Sometimes It Can Start with an Email

03 Nov
Sometimes It Can Start with an Email

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Much of the time, life is complicated. Much of the time, initiating change feels impossible. The wait for change, interminable. The status quo, intractable. I think of Susan B. Anthony who agitated for over 35 years for the U.S. vote, and died 14 years before the Nineteenth Amendment was ratified. I had a picture of her above my desk in my home office for years as a reminder of what fortitude and persistence look like…I wonder where that photo got off to. There still is so much work to do, as groups like MomsRising and Mothers Acting Up and Welfare Warriors well know. Intractable indeed.

But sometimes. Sometimes, change happens before its advocates wear out. Sometimes the marginalized don’t have to fund the solution. Sometimes, those with power and finances hear the rest of us. Sometimes change can unfold beginning with a simple email.

Last September, a student at my university, Maria, read an article in our school newspaper about a book signing I was doing on campus for Motherhood and Feminism. She thought I might be an ally and decided to send me an email. That email was the beginning of a chain of similar ones that resulted in concrete, positive change on our campus. Her subject line, “A place to print but no place to pump 😦 ” pulled me in. Maria was a student, a mother of two, and was breastfeeding. Her concern was that she had no place to pump breast milk. Oh sure, she could pump in a restroom that had electrical outlets right up front with the sink and mirrors, you know, right by the door so that anyone who came in could get a gander, with any angle they might miss at first happily reflected in the mirrors above the sink, next to which she would be standing. She would have to get past the discomfort of pumping her baby’s food in a room where people are using the toilet, of course. We do have a breastfeeding room on campus and, though it is located where the child care center is, it also is on the far end of campus, not close to many classrooms and an impractical stop between classes for most students. So Maria emailed me in the hopes that I might be someone who, she said, “could help fight for me.” I sent an email to the (awesome) woman on campus who is our Vice President for Health Affairs and University Chief Operating Officer, asking what provisions we had on campus for breastfeeding moms, and whether the issue of privacy near an electrical outlet and sink had been addressed. She decided to make it matter to the university, and over the course of the last year, many folks on our campus were involved in addressing this need.

What you see in the image I’ve posted (courtesy of Larry Smith and ETSU photo lab) is our all new Lactation Suite, the clearly marked door to which is located in a prominent place in our university center. It has a comfortable chair and footstool, a blanket and pillow, a sink and icemaker, a television, moving table, and outlets. It is nicely appointed. Not, as one of my friends said, some storage closet with a bucket turned upside down for sitting. I went to see it the other day for the first time and it was difficult to keep from crying. I was struck not only by the facts that it actually happened at all and that it started with one student sending an email, but also by the fact that it seemed to have been done with such care and affection. Two women who work in the university center, Lisa and Laura, took appointing it as their personal mission and made it a comfortable, relaxing place, where a woman could care for her child in a way that is dignified and respected. I am so proud, so grateful, and so inspired. Sometimes change can begin with a simple email.


Posted by on November 3, 2011 in Families, Feminism, Motherhood, Parenting


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6 responses to “Sometimes It Can Start with an Email

  1. Lorin

    November 3, 2011 at 12:29 pm

    Freaking fabulous!

  2. Christy

    November 3, 2011 at 1:04 pm

    Very inspiring. Has there been any moves made to inform students/faculty/staff about this amazing, new resource?

    • Dr. Mama

      November 3, 2011 at 2:27 pm

      Christy, I am checking into that very thing!

  3. Mamamoxie

    November 3, 2011 at 1:28 pm

    So proud of this, and all the work you are doing for Mamas! It’s great that one mother had the courage to speak up. Sometimes that really is all it takes!

  4. Dr. Mama

    November 3, 2011 at 2:30 pm


  5. r4dic4lf3mm3

    November 7, 2011 at 12:39 pm

    Wow, that is just really awesome. I love ETSU. The faculty and staff there are really special. Back when I was a student there I remember dealing with the frustration of finding a place to pump milk for my daughter. Luckily though, I was a grad student at the time, so I would just run the rest of the grad students outta the grad office for 20 minuites while I pumped milk. My fellow grad students were nice enough to reserve a shelf for me in the refrigerator we shared in our office so I had a place to keep the milk I pumped till I left school for the day.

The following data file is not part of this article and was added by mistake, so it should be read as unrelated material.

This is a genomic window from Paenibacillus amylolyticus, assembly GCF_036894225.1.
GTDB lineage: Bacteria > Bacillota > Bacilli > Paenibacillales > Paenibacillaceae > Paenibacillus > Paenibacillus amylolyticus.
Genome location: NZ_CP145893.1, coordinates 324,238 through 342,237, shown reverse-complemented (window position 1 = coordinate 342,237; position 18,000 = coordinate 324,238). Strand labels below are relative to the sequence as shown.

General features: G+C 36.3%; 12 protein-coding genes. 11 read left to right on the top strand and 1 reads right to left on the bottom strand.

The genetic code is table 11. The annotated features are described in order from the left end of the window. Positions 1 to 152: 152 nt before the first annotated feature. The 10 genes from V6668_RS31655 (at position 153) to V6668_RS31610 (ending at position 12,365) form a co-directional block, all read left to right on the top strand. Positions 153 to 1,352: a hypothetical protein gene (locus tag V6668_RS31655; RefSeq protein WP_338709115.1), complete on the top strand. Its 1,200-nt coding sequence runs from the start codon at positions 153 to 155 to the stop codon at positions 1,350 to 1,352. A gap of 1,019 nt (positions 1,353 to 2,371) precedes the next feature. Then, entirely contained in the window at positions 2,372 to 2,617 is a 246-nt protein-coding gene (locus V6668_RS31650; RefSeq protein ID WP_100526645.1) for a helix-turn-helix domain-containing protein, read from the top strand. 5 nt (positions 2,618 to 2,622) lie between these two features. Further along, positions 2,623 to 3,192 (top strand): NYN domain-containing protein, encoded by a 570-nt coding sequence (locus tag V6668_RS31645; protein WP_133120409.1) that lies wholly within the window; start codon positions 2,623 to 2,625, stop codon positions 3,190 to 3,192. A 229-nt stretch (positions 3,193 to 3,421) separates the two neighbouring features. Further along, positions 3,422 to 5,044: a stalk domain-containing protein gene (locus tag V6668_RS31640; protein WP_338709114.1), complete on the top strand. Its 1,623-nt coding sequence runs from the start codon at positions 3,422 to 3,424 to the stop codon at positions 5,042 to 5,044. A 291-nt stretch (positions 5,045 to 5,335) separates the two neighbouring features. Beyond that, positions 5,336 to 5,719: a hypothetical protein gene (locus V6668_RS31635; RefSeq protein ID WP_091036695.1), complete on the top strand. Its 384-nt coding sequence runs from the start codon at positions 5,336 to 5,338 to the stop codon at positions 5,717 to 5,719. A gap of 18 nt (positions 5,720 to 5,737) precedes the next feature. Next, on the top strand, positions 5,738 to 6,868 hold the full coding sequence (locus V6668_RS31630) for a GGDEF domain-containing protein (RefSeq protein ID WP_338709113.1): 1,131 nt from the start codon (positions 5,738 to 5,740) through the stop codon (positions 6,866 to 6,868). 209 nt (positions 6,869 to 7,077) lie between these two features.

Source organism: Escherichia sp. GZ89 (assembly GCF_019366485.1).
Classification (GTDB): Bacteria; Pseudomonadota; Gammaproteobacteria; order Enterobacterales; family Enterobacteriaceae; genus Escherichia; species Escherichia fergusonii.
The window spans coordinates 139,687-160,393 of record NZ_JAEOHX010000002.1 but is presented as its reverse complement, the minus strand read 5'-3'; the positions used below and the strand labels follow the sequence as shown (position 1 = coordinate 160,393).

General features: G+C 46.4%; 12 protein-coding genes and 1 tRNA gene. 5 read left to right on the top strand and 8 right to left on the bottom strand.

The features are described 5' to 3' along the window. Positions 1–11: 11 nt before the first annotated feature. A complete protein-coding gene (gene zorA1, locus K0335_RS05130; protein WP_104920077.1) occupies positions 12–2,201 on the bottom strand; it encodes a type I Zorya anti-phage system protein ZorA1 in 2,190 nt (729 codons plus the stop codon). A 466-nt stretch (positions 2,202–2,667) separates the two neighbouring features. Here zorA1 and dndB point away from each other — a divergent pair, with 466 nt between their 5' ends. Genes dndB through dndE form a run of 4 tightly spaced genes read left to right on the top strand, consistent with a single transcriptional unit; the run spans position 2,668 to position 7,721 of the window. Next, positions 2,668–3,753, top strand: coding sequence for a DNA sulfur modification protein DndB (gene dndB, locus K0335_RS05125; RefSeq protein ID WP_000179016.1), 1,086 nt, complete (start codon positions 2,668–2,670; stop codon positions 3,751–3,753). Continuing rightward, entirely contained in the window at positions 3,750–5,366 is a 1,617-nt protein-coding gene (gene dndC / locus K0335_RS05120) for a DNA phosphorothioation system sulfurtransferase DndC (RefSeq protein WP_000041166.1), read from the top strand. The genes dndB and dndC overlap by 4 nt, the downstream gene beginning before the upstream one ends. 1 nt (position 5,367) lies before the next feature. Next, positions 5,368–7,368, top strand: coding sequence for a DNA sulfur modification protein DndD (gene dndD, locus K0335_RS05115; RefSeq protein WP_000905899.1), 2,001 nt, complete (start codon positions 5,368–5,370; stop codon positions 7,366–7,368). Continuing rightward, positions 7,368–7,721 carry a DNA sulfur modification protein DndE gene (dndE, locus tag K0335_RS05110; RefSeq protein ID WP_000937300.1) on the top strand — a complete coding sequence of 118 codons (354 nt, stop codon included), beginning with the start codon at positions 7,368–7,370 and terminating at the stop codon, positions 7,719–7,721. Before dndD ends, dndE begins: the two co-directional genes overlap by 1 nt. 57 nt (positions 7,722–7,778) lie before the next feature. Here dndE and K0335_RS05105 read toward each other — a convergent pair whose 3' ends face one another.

Speaking of initiating and advocating for change there is something that I have been working on for the past couple of weeks that I would like to bring to people’s attention. This doesn’t have a lot to do with motherhood, except for possibly the fact that most mothers I know do care about human rights violations. Recently, my cousin was arrested for 2nd offence DUI (she wasn’t actually drunk, but rather was being harrassed by the brother of her ex-fiance–she was even refused a breathalizer test to prove her innocence. Her speech was slightly slurred because of her high blood sugar. So, because her speech was slurred they took her to jail. All this was caught on tape.) She is a type 1 diabetic and for the first three days she was in jail she was refused her insulin. I had even took records from her pharmacy and her prescriptions to the jail to prove that she had been on two different types of insulin and was taking 4-5 shots a day. Her mother and I went to speak with the medical staff in the jail and were told that it is their policy to not give insulin to diabetics for three days until they see how their blood sugar levels are, and with a type II diabetes (whose body still makes some insulin )that could be alright, but this could be deadly for an individual with type I. When her mother and I asked about their policy they said that they don’t give insulin right away because some people lie about being a diabetic. When she was first booked into the jail though, her blood sugar was over 600, and they don’t know how far over 600 because the meter doesn’t go any higher (a normal blood sugar is between 80 and 120). She could have went into ketoacidosis and died from blood sugar levels that high. For the three days that the medical staff at the jail were not giving her insulin her mother and I were advocating for her rights to anyone who would listen (the judge, our legislatures, the American Diabetes Association, etc.) Everyday that she was there her blood sugar levels were off the charts. Finally, starting on the forth day they gave her one shot of regular insulin a day at random times and many times without checking her blood sugar first (If they give insulin with her blood sugar being normal, it could result in a low blood sugar level that could be serious enough to cause coma or death.) She spent a total of 14 days in the Carter County Jail in TN and they never gave her more than one shot a day of regular insulin despite her doctor’s order stating that she should be on 4-5 shots a day and should have her blood sugar tested at least five times a day. SHe also had medical records and a letter from her eye doctor stating that these blood sugar levels would cause her vision to deteriorate more than it has aready…possibly to the point that she could have permanent vision loss. Because of her serious health issues, and the fact that the jail medical staff were not treating the medical condition properly her attorney called the judge to ask for a medical furlow. The judge refused to even look at the medical reports or the letters from her doctors. In fact, he refused to arraign her or set bond for 14 days. As a result of this atrocious human rights violation she has started to lose vision in her left eye, the one that had no problems till she went to jail. She also developed a serious staph infection on her arm while she was there. One of the many times while she was in the jail that her blood sugar levels read high (over 600), she begged the nurse to call the doctor because the nurse had no plans of giving her any insulin. The nurse said to her, “This is jail, not the Hilton.” I am appalled at this human rights violation. This was problematic on so many different levels. She was basically punished and held unjustly for 14 days, and during that 14 days every organ system in her body was being ravaged by diabetes, while the jail medical staff sat back and watched it happen. At one point, she wasn’t given a dinner snack and was stil given insulin and her blood sugar dropped so low that she was unable to walk to the door to knock on it to ask for medical assistance. Luckily, one of the other inmates knocked on the door and asked for help. However, when the jail staff came, they were unprepared and had nothing to bring her blood sugar up with. They were eventually able to find a bun and some syrup off of another inmate’s leftover plate. This eventually brought it up, but it was almost too late. She has permanent damage to one of her eyes due to her 14 day stay at the Carter County Jail, and was never even given the opportunity during those 14 days to ever make a guilty or not guilty plea. Also, the judge refused to set bond before day 14 of her stay in the jail. Luckily, my cousin comes from a family who has money and was able to afford a decent attorney who was eventually able to convince the judge to set bond, but unfortunately there are still four other type 1 diabetics sitting in the Carter County Jail not getting the proper amounts of insulin, not getting their blood sugars checked properly, and not being fed properly (Everything my cousin was fed on her so-called diabetic tray was carbs that run her blood sugars up, and the snacks that the diabetics are supposed to be given were only given sporadically.) I have no doubt that the medical staff at that jail would have killed her had she been left there much longer. I worry about the ones who are still there who have no one to advocate for them. Because they are in the penal system few people care about their human rights. Changing the Carter County Jail’s policy on how they treat diabetics feels nearly impossible to me, but this is change that needs to happen before someone dies senselessly. The medical staff needs to be properly educated on how to manage diabetes. They also need to be held accountable for their human rights violations. The medical staff’s behavior is far more problematic than many of the crimes that caused these inmates to be locked up.